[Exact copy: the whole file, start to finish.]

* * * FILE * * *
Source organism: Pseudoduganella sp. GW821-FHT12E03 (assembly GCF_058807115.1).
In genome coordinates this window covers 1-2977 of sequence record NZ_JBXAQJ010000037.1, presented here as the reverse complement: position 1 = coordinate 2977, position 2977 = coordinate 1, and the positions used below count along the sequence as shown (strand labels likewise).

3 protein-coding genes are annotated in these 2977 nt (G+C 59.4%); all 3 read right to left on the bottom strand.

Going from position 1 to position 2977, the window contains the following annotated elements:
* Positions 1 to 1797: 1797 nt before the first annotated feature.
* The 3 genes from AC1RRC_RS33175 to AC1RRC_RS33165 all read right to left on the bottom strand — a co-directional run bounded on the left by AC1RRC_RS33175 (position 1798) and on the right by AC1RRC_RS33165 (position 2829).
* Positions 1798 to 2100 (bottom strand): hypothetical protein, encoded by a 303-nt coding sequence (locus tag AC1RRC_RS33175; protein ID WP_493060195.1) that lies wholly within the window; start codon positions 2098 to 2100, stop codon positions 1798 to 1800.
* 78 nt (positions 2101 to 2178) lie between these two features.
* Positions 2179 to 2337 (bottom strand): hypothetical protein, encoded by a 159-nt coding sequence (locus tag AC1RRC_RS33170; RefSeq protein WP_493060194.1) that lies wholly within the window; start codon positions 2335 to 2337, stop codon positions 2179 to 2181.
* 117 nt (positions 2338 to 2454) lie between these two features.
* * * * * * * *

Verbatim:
Source organism: Pseudoduganella sp. GW821-FHT12E03 (assembly GCF_058807115.1).
In genome coordinates this window covers 1-2977 of sequence record NZ_JBXAQJ010000037.1, presented here as the reverse complement: position 1 = coordinate 2977, position 2977 = coordinate 1, and the positions used below count along the sequence as shown (strand labels likewise).

3 protein-coding genes are annotated in these 2977 nt (G+C 59.4%); all 3 read right to left on the bottom strand.

Going from position 1 to position 2977, the window contains the following annotated elements:
* Positions 1 to 1797: 1797 nt before the first annotated feature.
* The 3 genes from AC1RRC_RS33175 to AC1RRC_RS33165 all read right to left on the bottom strand — a co-directional run bounded on the left by AC1RRC_RS33175 (position 1798) and on the right by AC1RRC_RS33165 (position 2829).
* Positions 1798 to 2100 (bottom strand): hypothetical protein, encoded by a 303-nt coding sequence (locus tag AC1RRC_RS33175; protein ID WP_493060195.1) that lies wholly within the window; start codon positions 2098 to 2100, stop codon positions 1798 to 1800.
* 78 nt (positions 2101 to 2178) lie between these two features.
* Positions 2179 to 2337 (bottom strand): hypothetical protein, encoded by a 159-nt coding sequence (locus tag AC1RRC_RS33170; RefSeq protein WP_493060194.1) that lies wholly within the window; start codon positions 2335 to 2337, stop codon positions 2179 to 2181.
* 117 nt (positions 2338 to 2454) lie between these two features.